How to Get Better Quality Sleep
Sleep plays a vital role in good health and well-being throughout your life. Getting enough quality sleep can help protect your mental health, physical health, quality of life, and safety. Sleep is an essential function that allows your body and mind to recharge, leaving you refreshed and alert when you wake up. Without enough sleep, the brain cannot function properly. Good sleep also helps the body remain healthy and starve off diseases. The way you feel while you're awake depends in part on what happens while you're sleeping.
OPTIMIZE YOUR SLEEP ENVIRONMENT
Make sure your bedroom is dark, quiet, relaxing, cool, clean and an enjoyable place. Minimize external noise, light and artificial lights from devices like alarm clocks. Leave your cell phone in the bathroom. Get block out curtains.
COOL YOUR BEDROOM AT NIGHT
Your sleep cycle follows your core body temperature cycle. In the evening, your temperature falls. This drop is a signal to your brain that it is time to sleep. Sleeping in a cooler environment (between 65ºF - 75ºF) encourages this process, helping you get to sleep quicker and easier.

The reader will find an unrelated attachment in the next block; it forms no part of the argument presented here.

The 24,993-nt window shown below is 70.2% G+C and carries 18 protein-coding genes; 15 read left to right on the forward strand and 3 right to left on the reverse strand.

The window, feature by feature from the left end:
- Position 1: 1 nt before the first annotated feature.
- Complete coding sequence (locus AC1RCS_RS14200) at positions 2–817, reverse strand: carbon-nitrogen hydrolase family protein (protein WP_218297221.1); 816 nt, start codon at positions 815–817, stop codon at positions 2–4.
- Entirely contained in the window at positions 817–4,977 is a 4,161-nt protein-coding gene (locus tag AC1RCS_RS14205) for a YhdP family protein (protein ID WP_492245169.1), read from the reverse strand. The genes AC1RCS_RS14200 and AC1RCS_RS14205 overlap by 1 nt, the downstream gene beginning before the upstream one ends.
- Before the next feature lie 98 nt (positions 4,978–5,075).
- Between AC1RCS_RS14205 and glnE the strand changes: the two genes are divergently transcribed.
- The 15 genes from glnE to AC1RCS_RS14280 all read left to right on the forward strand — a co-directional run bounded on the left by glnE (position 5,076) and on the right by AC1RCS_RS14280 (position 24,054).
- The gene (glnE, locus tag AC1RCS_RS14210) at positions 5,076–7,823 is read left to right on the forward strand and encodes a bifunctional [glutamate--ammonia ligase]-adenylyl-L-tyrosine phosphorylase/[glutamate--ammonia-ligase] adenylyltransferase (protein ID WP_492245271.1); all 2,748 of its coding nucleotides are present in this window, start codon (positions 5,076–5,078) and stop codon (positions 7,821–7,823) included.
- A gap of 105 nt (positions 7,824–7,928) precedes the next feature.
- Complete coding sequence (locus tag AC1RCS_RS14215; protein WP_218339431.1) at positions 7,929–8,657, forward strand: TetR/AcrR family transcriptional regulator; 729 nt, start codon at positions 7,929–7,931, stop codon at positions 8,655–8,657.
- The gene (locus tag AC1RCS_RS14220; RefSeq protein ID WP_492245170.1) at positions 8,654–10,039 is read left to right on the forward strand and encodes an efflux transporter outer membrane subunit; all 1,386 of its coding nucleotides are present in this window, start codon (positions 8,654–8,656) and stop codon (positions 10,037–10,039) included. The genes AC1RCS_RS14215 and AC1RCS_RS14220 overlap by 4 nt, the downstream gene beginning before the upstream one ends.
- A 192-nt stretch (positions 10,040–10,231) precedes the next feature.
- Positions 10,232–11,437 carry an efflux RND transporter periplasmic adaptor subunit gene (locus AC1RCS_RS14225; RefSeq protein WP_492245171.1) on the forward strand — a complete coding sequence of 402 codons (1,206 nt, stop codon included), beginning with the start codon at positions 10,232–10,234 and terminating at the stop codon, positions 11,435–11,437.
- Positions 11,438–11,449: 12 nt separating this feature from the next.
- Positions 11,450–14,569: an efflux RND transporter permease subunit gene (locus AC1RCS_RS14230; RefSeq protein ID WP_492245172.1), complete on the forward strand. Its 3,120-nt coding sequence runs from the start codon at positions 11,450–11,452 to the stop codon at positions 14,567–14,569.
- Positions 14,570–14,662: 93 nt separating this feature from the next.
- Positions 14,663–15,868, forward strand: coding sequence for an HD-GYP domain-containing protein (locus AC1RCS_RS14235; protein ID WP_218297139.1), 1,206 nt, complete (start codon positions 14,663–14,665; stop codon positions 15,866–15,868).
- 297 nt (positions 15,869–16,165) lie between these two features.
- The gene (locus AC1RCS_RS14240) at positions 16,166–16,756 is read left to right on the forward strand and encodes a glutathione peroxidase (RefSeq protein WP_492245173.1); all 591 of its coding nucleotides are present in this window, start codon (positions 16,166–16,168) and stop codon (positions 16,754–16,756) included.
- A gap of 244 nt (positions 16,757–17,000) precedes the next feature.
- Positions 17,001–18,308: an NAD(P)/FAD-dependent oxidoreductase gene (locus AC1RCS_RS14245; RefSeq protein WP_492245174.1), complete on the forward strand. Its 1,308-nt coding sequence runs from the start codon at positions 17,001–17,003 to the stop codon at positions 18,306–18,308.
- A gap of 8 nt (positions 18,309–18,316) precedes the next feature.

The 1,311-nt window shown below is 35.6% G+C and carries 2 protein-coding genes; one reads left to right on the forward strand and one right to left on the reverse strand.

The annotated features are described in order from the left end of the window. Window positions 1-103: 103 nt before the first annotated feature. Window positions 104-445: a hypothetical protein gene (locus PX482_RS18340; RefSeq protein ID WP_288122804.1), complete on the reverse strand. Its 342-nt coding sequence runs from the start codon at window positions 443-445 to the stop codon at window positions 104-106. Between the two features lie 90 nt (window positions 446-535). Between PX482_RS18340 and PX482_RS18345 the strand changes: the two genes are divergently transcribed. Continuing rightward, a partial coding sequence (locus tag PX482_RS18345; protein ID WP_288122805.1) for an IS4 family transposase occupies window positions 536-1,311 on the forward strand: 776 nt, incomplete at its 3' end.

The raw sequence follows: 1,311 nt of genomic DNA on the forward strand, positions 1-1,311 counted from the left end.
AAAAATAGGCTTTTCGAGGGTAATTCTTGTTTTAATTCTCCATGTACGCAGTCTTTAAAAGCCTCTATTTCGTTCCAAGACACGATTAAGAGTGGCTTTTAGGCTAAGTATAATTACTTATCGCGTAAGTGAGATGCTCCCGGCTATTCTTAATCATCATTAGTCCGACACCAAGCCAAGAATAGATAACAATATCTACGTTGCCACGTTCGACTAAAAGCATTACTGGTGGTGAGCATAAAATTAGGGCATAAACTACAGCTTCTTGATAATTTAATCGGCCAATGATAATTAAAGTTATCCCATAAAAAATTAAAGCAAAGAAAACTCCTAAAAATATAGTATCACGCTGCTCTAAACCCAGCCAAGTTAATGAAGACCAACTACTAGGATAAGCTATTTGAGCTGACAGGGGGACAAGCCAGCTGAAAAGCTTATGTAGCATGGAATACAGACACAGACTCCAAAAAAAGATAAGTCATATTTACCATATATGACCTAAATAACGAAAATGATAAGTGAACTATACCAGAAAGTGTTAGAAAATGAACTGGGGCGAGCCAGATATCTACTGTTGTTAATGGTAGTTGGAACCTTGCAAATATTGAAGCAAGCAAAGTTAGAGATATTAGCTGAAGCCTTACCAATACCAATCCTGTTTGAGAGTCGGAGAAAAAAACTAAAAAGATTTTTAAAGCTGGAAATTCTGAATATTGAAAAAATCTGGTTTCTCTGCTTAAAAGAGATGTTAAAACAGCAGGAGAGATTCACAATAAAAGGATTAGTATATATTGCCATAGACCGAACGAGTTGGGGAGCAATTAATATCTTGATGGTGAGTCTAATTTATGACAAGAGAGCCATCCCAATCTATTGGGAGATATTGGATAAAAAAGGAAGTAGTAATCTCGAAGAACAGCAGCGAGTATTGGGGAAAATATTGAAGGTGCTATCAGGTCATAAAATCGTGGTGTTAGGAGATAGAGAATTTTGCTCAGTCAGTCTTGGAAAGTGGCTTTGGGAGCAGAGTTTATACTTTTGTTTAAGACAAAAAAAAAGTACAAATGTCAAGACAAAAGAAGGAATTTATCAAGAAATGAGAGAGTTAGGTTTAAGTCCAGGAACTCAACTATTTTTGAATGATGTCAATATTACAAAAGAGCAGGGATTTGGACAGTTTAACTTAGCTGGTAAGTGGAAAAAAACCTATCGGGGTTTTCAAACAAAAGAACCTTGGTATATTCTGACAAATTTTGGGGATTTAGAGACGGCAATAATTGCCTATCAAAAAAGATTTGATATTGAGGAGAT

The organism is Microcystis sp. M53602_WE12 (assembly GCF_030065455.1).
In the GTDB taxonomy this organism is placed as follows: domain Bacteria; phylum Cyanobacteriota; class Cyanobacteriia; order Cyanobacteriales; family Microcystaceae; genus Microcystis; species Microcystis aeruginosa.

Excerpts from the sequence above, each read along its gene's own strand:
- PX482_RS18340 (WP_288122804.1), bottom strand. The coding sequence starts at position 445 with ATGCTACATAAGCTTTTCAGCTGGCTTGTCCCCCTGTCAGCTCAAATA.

MAINTAIN A REGULAR SLEEP SCHEDULE
Having a consistent bedtime and wake-up time (7-9 hours apart), even on the weekends, is one of the most important steps to mastering a perfect night of sleep This step is vital because it helps set the pace of your body’s circadian rhythm. When you wake up, the light comes into your eyes and resets that rhythm every single morning. If you do this consistently, your brain will know what to do and when to do it every single day. So, try and stick to one sleep schedule seven days a week, and you’ll be well on your way to better sleep.
AVOID BLUE LIGHT AT NIGHTTIME
Blue light emitted by electronic devices like cell phones, TVs, and computers blocks your brain’s production of the hormone melatonin. In a nutshell, this means too much exposure to blue light too close to bedtime can make falling asleep quite difficult. If you can’t avoid screens late at night, try wearing blue light blocking glasses for 2 to 3 hours before you go to sleep.